Pipers Lagoon Park

I was in Nanaimo this Friday and decided to take the “scenic route” through the suburbs along Hammond Bay Road when heading back up-Island. This area of Nanaimo is heavily developed, but fortunately there is a small city park that makes the drive worthwhile. Pipers Lagoon Park is about 8 hectares in size and includes some wonderful Garry Oak (Quercus garryana) meadows that should be spectacular in the early spring. You get a hint of the extent of the display later in the year by the carpet of Pacific Sanicle (Sanicula crassicaulis) leaves that cover the ground underneath the Garry Oaks and Arbutus trees.

Pipers Lagoon
The small rocky island at Pipers Lagoon Park is accessible via a man-made dyke. The Garry Oak ecosystem makes it an interesting botanical destination.

A short dyke leads out to the rocky island that makes up the majority of the park. The exposed beach is a mix of gravel and larger rock closer to the rocky outcrops. The lagoon side is sheltered and, at low tide, rich in Japanese Littleneck Clams (Venerupis phillippinarum) and a variety of snails,¬† shore crabs, and marine worms. The mud and gravel of the lagoon is quite solid and safe for exploration at low tide while wearing rubber boots without fear of becoming stuck. During migration I would expect to see shorebirds feeding in this area if they haven’t been run off by dogs.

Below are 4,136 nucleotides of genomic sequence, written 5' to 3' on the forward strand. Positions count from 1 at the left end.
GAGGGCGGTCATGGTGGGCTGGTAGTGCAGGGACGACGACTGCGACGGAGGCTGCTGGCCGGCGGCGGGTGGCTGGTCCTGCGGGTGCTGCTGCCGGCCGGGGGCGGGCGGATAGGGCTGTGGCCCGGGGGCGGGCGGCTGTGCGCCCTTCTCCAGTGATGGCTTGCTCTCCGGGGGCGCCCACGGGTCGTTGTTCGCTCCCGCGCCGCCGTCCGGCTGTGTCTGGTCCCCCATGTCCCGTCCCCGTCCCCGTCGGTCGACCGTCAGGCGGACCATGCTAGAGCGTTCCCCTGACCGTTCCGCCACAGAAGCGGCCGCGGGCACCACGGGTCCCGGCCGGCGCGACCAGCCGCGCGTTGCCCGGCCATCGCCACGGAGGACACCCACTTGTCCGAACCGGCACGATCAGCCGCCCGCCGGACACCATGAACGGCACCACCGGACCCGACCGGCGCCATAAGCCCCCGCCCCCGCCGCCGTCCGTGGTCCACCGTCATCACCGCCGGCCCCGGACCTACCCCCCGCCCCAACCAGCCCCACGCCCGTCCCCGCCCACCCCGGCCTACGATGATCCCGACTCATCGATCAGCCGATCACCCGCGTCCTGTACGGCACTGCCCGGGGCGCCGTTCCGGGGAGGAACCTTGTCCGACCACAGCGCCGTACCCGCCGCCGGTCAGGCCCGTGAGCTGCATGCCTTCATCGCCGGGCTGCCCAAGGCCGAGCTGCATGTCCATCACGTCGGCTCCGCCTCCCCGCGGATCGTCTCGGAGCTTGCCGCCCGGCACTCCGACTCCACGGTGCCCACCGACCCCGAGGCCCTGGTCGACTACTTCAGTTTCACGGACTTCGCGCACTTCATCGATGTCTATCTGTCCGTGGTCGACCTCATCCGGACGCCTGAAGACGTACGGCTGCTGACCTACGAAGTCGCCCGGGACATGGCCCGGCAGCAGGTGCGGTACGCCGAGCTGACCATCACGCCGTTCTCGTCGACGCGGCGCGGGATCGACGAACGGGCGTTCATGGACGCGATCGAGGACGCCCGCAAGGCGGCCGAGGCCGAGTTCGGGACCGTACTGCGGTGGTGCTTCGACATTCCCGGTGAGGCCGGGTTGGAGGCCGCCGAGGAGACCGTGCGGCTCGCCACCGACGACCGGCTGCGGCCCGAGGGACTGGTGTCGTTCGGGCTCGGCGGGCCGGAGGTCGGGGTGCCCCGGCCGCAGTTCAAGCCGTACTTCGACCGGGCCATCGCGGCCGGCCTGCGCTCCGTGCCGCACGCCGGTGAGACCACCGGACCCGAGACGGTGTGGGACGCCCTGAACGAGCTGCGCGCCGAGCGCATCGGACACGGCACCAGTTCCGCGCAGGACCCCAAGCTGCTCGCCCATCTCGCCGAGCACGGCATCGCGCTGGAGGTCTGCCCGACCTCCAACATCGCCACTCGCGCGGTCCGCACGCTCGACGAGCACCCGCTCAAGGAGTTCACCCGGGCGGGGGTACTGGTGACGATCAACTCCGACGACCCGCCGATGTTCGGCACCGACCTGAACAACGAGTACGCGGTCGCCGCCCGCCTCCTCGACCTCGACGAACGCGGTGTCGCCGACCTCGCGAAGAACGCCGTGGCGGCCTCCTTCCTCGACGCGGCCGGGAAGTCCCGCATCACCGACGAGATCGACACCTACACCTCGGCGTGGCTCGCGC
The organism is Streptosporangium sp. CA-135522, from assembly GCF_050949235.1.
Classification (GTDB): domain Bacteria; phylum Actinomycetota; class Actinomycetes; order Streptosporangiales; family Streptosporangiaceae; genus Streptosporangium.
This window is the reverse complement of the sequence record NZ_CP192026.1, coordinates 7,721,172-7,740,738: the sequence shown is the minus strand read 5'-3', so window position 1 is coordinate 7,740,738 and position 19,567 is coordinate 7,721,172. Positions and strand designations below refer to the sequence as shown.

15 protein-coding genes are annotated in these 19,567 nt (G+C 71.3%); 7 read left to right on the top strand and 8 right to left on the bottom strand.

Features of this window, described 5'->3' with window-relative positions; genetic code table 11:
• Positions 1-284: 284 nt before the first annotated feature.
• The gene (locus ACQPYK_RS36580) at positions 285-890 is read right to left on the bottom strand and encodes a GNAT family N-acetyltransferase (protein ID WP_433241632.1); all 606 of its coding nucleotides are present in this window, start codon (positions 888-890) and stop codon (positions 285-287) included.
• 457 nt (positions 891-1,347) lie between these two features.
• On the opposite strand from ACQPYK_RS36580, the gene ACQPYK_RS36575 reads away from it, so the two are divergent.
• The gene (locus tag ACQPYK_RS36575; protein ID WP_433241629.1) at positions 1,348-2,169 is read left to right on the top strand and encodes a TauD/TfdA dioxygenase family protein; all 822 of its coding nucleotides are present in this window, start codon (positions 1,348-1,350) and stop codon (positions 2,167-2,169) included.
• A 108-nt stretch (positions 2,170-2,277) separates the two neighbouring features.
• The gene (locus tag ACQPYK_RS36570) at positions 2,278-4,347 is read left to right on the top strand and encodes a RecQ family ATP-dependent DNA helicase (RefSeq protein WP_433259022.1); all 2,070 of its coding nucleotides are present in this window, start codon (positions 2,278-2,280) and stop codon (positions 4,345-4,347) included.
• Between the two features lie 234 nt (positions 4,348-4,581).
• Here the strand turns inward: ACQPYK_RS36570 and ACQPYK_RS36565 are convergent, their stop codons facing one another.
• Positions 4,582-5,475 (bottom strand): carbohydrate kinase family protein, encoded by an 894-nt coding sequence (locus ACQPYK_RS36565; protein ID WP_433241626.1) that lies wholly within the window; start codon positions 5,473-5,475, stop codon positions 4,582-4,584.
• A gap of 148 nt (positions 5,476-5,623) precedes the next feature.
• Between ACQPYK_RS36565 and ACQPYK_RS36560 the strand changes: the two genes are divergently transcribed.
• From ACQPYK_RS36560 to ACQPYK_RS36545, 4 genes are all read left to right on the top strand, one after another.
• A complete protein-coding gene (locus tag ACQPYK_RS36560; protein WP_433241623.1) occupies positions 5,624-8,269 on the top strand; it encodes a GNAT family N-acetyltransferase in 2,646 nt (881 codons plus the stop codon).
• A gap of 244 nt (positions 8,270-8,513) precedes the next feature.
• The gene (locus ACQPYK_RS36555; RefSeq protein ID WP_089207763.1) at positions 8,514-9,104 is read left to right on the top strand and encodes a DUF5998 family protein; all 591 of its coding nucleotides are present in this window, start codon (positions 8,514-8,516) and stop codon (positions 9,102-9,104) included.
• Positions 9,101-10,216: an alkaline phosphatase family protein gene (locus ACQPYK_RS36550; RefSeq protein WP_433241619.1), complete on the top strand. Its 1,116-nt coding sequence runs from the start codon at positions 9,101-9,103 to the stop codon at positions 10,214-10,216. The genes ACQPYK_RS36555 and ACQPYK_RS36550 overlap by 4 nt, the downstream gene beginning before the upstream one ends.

Pipers Lagoon
The mudflats at Pipers Lagoon can be explored at low tide without much chance of becoming stuck in the muck.

The rocky outcrops look very interesting from a botanical perspective and should host a variety of interesting flowers found in Garry Oak ecosystems. Spreading Stonecrop (Sedum spathulifolium) is prolific on the eastern sides of exposed rocky bluffs.

Shack Island, Nanaimo, BC
The quaint fishing shacks on Shack Island are now used as rustic summer cottages.

There’s a little bit of scrambling involved to get to the loop trail on the main island but most walkers should have little problem with it. A well established trail follows the shoreline and provides access to many viewpoints over the lagoon and outer coast. At the far end of the park is a great view of the rustic 1930s fishing shacks on Shack Island. The shacks are still used as summer cottages by descendants of the original owners.

Pipers Lagoon is a great place to take a nature break in Nanaimo. It is fairly heavily used so make an effort to visit early in the morning or late afternoon before dinner when there may be less people around. Weekdays are less busy than weekends.

Getting There:

From Hammond Bay Road, turn onto Lagoon Road and then right onto Place Road to the main parking area. There is access at the end of Lagoon Road at low tide but the main parking area is a better bet.